While some U.S. cities looked for ways to reduce or reallocate public safety resources in 2022, Huntsville took the opposite approach by increasing manpower, refining training tactics and purchasing new vehicles and equipment.
In his 14th annual State of the City address, Mayor Tommy Battle reiterated that public safety is a top priority in Huntsville. He praised the sacrifices the Huntsville Police Department (HPD) and Huntsville Fire & Rescue (HFR) make daily to protect life and property.
“Public safety is priority one, and one that demands we recruit the best and brightest and leverage the most advanced training procedures in the country,” Mayor Battle said. “We’re employing innovative methods to meet our challenges head on.”
Here are five public safety highlights from 2022:
1. Recruitment and retention
Huntsville Police and Huntsville Fire & Rescue stepped up their recruitment efforts in 2022. Both departments held a series of outreach events that provided opportunities to learn more about the benefits of serving the public.
The City increased minimum pay for new police officers from $51,000 to $54,975. Officers who graduate from the Huntsville Police Academy and complete field training will make $60,694. Starting pay for firefighter cadets also jumped to $52,416 and will increase to $57,824 after the competition of training.
HPD added 25 new officers in 2022, including seven who recently completed the academy. HPD will host two additional academies in 2023 and hopes to recruit certified police officers from across the country.
HFR welcomed 35 new recruits, 18 of whom have completed their training and are now firefighters. The remainder will graduate in late February of 2023. An additional 25 will start work in January 2023.
2. Equipment and facilities
HPD put dozens of new vehicles into service over the past year, including more than 70 patrol and investigative vehicles, as well as an armored vehicle for the SWAT team.
Last year, the City spent $17 million in federal COVID stimulus money to order 21 new fire trucks, all outfitted with advanced operational and safety features to ensure the safety of the public and personnel. HFR received and put into service two new pumpers and a ladder truck in early 2022. Seventeen new pumpers, three ladder trucks and a new hazardous materials truck will arrive in early 2023.
Another big development this year was the groundbreaking on Fire Station 20 on Burgreen Road that will serve homes and businesses in west Huntsville, one of the City’s fastest-growing areas. Funding was also approved for a drill field to enhance firefighter training.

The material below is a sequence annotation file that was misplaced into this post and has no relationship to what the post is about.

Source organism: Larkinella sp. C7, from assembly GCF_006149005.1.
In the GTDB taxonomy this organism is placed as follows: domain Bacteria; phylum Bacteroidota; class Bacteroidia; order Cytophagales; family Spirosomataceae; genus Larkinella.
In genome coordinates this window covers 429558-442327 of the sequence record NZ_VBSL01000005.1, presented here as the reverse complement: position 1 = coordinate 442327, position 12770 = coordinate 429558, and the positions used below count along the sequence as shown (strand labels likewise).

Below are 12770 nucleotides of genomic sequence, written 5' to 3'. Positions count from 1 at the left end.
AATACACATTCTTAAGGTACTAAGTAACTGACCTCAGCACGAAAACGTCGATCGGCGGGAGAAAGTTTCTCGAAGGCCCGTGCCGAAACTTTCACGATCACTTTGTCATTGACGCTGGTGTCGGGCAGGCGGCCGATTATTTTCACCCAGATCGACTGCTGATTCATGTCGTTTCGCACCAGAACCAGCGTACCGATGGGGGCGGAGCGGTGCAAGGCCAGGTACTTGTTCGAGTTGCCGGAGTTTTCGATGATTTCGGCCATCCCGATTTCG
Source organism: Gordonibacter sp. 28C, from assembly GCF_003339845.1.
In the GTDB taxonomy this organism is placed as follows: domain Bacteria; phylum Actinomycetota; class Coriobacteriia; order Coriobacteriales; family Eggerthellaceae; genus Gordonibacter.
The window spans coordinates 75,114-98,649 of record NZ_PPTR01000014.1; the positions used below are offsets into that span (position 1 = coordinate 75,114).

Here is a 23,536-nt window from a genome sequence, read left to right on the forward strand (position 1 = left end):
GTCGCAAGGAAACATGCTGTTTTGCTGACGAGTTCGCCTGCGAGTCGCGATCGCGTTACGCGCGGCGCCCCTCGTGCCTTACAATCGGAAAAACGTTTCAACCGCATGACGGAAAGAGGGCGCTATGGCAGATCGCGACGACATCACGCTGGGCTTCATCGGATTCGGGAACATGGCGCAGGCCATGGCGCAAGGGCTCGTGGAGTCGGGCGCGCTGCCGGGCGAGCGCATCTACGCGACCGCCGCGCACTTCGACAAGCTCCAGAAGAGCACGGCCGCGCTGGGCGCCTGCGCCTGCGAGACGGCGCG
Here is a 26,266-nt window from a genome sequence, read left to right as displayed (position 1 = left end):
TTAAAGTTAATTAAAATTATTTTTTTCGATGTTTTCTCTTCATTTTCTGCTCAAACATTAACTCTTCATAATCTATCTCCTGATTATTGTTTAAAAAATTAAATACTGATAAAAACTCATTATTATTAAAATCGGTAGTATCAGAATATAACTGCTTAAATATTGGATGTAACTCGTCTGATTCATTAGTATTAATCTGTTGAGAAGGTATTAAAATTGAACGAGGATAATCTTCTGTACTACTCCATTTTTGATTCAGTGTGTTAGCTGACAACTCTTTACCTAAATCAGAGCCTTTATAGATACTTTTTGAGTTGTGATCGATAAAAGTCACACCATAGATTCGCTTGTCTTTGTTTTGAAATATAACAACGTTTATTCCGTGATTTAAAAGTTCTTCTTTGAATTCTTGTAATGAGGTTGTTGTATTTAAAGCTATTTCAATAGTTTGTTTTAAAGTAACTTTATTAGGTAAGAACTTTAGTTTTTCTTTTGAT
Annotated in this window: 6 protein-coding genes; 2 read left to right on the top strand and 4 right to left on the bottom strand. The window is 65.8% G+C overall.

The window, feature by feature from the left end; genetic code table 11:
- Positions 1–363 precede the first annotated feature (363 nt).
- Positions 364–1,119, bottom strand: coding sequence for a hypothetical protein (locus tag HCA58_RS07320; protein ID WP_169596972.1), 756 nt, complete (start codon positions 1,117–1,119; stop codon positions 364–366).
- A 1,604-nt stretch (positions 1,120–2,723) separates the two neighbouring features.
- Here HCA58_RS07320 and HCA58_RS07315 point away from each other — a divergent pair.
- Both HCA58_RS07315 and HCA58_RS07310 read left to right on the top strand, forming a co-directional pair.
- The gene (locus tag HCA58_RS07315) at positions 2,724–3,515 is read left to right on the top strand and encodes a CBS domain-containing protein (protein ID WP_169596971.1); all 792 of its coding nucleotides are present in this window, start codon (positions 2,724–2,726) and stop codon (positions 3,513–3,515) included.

3. Operations and oversight
Mayor Battle consistently praises HPD and HFR because leadership strives to hire the best recruits while leveraging training procedures that are the most advanced in the country. Each department has shown they are flexible enough to address community challenges as they occur.
To that end, HPD strengthened its commitment to the community through a successful partnership with WellStone Behavioral Health. The department’s Co-Responder Program allows those in crisis get the help they need in a manner that ensures the well-being of the citizen and responding officers.
HPD also doubled down on training in other areas, including training cadets on how to handle fluid, real-life scenarios. It also bolstered officer safety by providing multiple Jujitsu classes designed to protect officers when dealing with a combative subject.
The department continues to welcome guidance from the all-volunteer Huntsville Police Citizens Advisory Council, which helps shape HPD policy and procedure. Meeting monthly with appointments made by City Council members and Mayor Battle, the HPCAC ensures Huntsville is an operationally transparent police department challenged to be above board in its interactions with the public.
4. Community outreach and events
As in previous years, HPD once again hosted or participated in numerous community outreach events to inform the public through educational initiatives and even a little fun. Those included drug takebacks, assistance with Huntsville Parks & Recreation’s Eggstravaganza and education sessions focused on raising awareness about sexual abuse and curbing violence.
The department welcomed over 10,000 people at its free Halloween Party and Haunted House at The Orion Amphitheater. Most recently, HPD hosted Shop with a Hero, an annual event ensuring underserved children have presents under the tree.
HFR celebrated its bicentennial in 2022 and marked the occasion with a community celebration at the Huntsville Depot Roundhouse. The event marked the unveiling of a mural commissioned by the department that celebrates 200 years of service to Huntsville. The mural is displayed at the City’s Public Safety Training Center.
In addition to hiring new police officers and firefighters, both departments promoted personnel to leadership roles. HFR promoted a captain to fire district chief, while three drivers rose to the rank of captain.
HPD promoted one patrol officer to the role of sergeant. Kirk Giles, who previously served in the roles of sergeant, lieutenant, captain, deputy chief and executive officer, is now Chief of Police after being appointed by Mayor Battle.
“Kirk brings a distinguished 45-year career to the position,” Mayor Battle said. “Under his leadership, we anticipate our department will continue to be one of the most innovative and effective and innovative in the country.”